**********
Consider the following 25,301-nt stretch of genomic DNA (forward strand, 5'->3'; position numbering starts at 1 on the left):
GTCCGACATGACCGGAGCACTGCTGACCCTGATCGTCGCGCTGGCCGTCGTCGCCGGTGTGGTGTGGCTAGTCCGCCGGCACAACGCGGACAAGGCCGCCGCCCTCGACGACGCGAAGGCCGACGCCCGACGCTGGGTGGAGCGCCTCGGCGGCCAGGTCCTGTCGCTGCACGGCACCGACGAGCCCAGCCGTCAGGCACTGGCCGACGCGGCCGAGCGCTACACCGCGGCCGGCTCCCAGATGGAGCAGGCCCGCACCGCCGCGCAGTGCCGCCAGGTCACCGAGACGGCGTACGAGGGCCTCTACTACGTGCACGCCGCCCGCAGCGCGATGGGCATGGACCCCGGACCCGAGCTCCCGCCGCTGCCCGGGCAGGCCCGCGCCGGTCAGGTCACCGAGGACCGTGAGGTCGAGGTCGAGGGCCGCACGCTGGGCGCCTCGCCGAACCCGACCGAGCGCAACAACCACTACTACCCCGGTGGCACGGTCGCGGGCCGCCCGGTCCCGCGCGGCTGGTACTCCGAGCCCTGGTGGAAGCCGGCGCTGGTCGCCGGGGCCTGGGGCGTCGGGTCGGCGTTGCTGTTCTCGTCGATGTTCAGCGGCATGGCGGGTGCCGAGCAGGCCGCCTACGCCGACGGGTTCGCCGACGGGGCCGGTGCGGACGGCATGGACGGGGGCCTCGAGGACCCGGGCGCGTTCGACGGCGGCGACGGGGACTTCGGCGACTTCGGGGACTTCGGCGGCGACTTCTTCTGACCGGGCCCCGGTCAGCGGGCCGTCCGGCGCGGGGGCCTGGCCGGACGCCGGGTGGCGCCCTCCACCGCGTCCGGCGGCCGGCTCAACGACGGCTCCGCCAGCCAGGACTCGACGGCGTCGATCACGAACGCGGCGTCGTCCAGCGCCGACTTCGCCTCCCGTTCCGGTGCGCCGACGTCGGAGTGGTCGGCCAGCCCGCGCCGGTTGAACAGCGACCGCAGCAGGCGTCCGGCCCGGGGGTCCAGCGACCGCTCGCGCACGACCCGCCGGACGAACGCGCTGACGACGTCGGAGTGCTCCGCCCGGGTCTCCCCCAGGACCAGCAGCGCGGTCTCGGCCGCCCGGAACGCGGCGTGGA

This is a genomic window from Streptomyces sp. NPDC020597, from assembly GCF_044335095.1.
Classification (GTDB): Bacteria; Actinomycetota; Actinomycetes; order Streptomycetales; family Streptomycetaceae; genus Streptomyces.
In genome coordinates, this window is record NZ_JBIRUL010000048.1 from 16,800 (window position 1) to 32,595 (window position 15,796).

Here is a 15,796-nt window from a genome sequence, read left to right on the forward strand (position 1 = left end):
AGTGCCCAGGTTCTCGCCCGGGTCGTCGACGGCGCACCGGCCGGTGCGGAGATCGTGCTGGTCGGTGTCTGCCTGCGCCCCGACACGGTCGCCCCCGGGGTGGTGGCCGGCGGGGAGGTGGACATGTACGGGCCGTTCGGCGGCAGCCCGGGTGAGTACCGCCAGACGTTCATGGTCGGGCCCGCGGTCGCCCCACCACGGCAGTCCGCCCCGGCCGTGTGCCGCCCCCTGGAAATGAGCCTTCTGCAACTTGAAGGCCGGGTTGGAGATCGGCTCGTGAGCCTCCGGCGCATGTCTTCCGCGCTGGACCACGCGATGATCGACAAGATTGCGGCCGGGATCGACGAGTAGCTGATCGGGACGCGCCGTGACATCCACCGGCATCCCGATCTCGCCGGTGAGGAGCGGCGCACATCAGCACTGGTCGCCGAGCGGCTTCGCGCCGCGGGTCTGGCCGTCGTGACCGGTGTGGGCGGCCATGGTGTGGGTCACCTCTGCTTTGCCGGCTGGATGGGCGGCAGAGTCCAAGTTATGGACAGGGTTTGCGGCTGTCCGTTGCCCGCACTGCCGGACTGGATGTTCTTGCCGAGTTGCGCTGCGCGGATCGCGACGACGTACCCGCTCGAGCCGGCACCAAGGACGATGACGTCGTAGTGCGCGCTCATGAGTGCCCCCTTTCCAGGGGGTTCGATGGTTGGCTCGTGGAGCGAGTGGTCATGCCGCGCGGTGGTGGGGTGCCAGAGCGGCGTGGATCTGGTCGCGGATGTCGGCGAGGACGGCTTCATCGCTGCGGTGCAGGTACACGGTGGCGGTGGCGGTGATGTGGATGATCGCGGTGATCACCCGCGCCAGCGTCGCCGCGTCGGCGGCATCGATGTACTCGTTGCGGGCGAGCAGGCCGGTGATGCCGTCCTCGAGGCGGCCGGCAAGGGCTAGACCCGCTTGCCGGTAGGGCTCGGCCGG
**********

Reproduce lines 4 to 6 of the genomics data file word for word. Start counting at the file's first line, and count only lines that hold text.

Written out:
Classification (GTDB): Bacteria; Actinomycetota; Actinomycetes; order Streptomycetales; family Streptomycetaceae; genus Streptomyces.
In genome coordinates, this window is record NZ_JBIRUL010000048.1 from 16,800 (window position 1) to 32,595 (window position 15,796).

Here is a 15,796-nt window from a genome sequence, read left to right on the forward strand (position 1 = left end):